Jobless rates were lower in June than a year earlier in 294 of the 389 metropolitan areas, higher in 67, and unchanged in 28. Nonfarm payroll employment was up in 47 metropolitan areas over the year, down in 1, and essentially unchanged in 341.
METROPOLITAN AREA EMPLOYMENT AND UNEMPLOYMENT — JUNE 2019
Unemployment rates were lower in June than a year earlier in 294 of the
389 metropolitan areas, higher in 67 areas, and unchanged in 28 areas,
the U.S. Bureau of Labor Statistics reported today. A total of 48 areas
had jobless rates of less than 3.0 percent and 2 areas had rates of at
least 10.0 percent. Nonfarm payroll employment increased over the year
in 47 metropolitan areas, decreased in 1 area, and was essentially
unchanged in 341 areas. The national unemployment rate in June was 3.8
percent, not seasonally adjusted, down from 4.2 percent a year earlier.
This news release presents statistics from two monthly programs. The
civilian labor force and unemployment data are based on the same
concepts and definitions as those used for the national household
survey estimates. These data pertain to individuals by where they reside.
The employment data come from an establishment survey that measures
nonfarm employment, hours, and earnings by industry. These data pertain
to jobs on payrolls defined by where the establishments are located.
For more information about the concepts and statistical methodologies
used by these two programs, see the Technical Note.
Metropolitan Area Unemployment (Not Seasonally Adjusted)
In June, Burlington-South Burlington, VT, had the lowest unemployment
rate, 1.9 percent, followed by Idaho Falls, ID; Midland, TX; and
Portsmouth, NH-ME, 2.1 percent each. Yuma, AZ, and El Centro, CA, had
the highest unemployment rates, 19.6 percent and 18.6 percent,
respectively. A total of 192 areas had June jobless rates above the U.S.
rate of 3.8 percent, 183 areas had rates below it, and 14 areas had
rates equal to that of the nation. (See table 1.)
Vineland-Bridgeton, NJ, had the largest over-the-year unemployment rate
decrease in June (-2.2 percentage points). Twenty-nine other areas had
rate declines of at least 1.0 percentage point. The largest over-the-
year rate increase occurred in Yakima, WA (+1.2 percentage points).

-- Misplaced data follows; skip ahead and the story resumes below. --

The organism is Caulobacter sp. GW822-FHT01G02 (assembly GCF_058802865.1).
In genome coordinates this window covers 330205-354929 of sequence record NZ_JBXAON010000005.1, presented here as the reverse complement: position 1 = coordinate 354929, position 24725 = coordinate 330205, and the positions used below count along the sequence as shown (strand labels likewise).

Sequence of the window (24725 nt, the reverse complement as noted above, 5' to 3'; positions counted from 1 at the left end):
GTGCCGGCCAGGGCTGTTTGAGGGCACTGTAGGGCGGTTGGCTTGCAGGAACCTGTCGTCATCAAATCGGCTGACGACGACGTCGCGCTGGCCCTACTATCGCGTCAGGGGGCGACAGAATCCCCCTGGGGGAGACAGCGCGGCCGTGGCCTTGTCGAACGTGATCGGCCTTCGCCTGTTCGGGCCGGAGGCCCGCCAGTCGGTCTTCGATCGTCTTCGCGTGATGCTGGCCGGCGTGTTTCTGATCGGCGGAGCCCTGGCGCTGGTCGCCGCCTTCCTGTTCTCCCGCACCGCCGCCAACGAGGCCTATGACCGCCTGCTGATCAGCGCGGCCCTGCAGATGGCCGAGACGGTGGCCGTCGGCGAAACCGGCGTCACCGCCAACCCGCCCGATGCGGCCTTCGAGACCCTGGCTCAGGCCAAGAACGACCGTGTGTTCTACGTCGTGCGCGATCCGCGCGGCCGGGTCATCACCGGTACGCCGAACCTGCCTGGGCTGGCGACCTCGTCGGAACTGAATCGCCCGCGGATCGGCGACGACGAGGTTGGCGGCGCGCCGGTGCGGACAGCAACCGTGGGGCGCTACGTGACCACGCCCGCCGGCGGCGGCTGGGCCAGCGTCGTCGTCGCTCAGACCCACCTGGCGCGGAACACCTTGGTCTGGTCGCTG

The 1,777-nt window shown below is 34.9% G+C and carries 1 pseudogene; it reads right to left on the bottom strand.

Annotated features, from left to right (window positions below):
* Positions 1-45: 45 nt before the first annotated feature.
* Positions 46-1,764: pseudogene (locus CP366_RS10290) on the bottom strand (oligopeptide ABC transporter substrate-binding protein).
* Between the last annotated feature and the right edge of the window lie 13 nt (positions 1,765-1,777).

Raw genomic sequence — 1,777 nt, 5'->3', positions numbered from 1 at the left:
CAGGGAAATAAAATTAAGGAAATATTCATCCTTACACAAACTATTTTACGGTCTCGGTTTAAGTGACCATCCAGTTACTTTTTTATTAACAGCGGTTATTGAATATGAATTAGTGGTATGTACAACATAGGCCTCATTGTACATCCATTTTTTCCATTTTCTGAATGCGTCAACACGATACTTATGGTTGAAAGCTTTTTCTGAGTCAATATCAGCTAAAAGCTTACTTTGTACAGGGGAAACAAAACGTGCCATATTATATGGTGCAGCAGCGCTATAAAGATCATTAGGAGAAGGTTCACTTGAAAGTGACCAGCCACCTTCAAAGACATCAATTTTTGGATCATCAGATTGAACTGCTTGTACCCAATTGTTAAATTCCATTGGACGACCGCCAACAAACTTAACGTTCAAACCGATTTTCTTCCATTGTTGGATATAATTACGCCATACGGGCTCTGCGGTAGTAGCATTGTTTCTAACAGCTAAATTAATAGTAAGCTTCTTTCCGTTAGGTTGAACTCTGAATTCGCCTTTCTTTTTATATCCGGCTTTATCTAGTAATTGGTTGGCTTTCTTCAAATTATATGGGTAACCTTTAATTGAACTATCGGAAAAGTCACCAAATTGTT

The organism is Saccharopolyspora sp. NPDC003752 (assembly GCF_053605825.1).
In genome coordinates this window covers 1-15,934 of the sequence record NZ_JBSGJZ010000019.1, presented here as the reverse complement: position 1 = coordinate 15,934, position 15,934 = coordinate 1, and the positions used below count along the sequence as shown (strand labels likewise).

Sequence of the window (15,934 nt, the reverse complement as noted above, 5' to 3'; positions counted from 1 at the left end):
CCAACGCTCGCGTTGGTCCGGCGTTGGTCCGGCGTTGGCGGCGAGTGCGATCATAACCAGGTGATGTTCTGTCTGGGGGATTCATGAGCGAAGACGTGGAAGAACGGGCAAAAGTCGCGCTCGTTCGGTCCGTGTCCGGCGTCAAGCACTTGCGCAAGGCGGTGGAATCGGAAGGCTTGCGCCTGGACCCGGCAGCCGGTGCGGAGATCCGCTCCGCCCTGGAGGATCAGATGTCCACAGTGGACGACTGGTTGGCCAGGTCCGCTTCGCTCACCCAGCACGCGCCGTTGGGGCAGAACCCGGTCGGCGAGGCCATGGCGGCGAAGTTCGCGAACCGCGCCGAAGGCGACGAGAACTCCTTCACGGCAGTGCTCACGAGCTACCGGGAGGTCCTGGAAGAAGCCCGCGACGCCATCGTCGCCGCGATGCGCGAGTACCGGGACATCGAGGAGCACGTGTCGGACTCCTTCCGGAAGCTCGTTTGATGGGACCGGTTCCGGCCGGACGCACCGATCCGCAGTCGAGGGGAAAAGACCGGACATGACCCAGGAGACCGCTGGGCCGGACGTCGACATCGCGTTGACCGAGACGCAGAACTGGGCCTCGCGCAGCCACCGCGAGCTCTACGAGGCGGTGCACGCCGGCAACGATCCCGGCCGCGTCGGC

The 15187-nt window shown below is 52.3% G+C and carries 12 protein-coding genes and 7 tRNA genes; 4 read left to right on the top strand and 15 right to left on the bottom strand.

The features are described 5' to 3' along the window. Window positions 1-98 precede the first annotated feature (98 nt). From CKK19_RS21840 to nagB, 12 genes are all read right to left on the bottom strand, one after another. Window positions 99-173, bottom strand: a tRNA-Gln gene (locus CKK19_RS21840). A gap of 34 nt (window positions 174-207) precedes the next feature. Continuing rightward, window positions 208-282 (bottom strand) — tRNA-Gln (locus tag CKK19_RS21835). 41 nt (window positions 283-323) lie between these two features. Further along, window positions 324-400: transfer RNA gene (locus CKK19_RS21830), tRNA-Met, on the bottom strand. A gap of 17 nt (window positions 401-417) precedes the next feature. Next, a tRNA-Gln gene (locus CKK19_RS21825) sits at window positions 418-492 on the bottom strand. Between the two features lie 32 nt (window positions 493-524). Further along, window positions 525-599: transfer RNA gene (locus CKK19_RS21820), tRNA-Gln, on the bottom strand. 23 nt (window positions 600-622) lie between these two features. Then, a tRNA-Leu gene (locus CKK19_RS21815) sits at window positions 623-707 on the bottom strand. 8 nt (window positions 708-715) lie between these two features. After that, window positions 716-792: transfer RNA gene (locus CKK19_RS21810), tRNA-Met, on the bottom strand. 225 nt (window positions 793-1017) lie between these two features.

Of the 51 metropolitan areas with a 2010 Census population of 1 million
or more, Austin-Round Rock, TX; San Francisco-Oakland-Hayward, CA; and
San Jose-Sunnyvale-Santa Clara, CA, had the lowest unemployment rates
in June, 2.7 percent each. New Orleans-Metairie, LA, had the highest
jobless rate among the large areas, 5.0 percent. Forty-four large areas
had over-the-year unemployment rate decreases, four had increases, and
three had no change. The largest rate declines occurred in Birmingham-
Hoover, AL, and Cleveland-Elyria, OH (-1.1 percentage points each). The
largest jobless rate increase was in Minneapolis-St. Paul-Bloomington,
MN-WI (+0.5 percentage point).
Metropolitan Division Unemployment (Not Seasonally Adjusted)
Eleven of the most populous metropolitan areas are made up of 38
metropolitan divisions, which are essentially separately identifiable
employment centers. In June, San Francisco-Redwood City-South San Francisco,
CA, had the lowest unemployment rate among the divisions, 2.2 percent.
Takoma-Lakewood, WA, had the highest division rate, 5.6 percent. (See
In June, 36 metropolitan divisions had over-the-year unemployment rate
decreases and 2 had increases. The largest rate declines occurred in
Camden, NJ, and Newark, NJ-PA (-1.4 percentage points each). The largest
over-the-year jobless rate increase occurred in Tacoma-Lakewood, WA (+0.6
Metropolitan Area Nonfarm Employment (Not Seasonally Adjusted)
In June, 47 metropolitan areas had over-the-year increases in nonfarm
payroll employment, 1 had a decrease, and 341 were essentially unchanged.
The largest over-the-year employment increases occurred in New York-
Newark-Jersey City, NY-NJ-PA (+123,800), Dallas-Fort Worth-Arlington, TX
(+120,000), and Los Angeles-Long Beach-Anaheim, CA (+87,100). The largest
over-the-year percentage gains in employment occurred in Reno, NV (+6.2
percent), Idaho Falls, ID (+4.2 percent), and Asheville, NC; Cape Coral-
Fort Myers, FL; Ogden-Clearfield, UT; and Orlando-Kissimmee-Sanford, FL
(+3.8 percent each). Employment fell in Lafayette-West Lafayette, IN
(-5,700, or -5.4 percent). (See table 3.)
Over the year, nonfarm employment rose in 31 of the 51 metropolitan areas
with a 2010 Census population of 1 million or more, while employment was
essentially unchanged in 20 areas. The largest over-the-year percentage
increases in employment in these large metropolitan areas occurred in
Orlando-Kissimmee-Sanford, FL (+3.8 percent), Phoenix-Mesa-Scottsdale,
AZ (+3.3 percent), and Dallas-Fort Worth-Arlington, TX (+3.2 percent).
Metropolitan Division Nonfarm Employment (Not Seasonally Adjusted)
In June, nonfarm payroll employment increased in 14 of the 38 metropolitan
divisions over the year and was essentially unchanged in 24 divisions. The
largest over-the-year increase in employment among the metropolitan
divisions occurred in New York-Jersey City-White Plains, NY-NJ (+111,500),
followed by Dallas-Plano-Irving, TX (+97,000), and Chicago-Naperville-
Arlington Heights, IL (+63,500). (See table 4.)
The largest over-the-year percentage increases in employment occurred in
Dallas-Plano-Irving, TX (+3.7 percent), San Francisco-Redwood City-South
San Francisco, CA (+3.5 percent), and Seattle-Bellevue-Everett, WA (+3.1
- Metropolitan Area Employment and Unemployment Technical Note
- Table 1. Civilian labor force and unemployment by state and metropolitan area
- Table 2. Civilian labor force and unemployment by state, selected metropolitan area, and metropolitan division (1)
- Table 3. Employees on nonfarm payrolls by state and metropolitan area
- Table 4. Employees on nonfarm payrolls by state, selected metropolitan area, and metropolitan division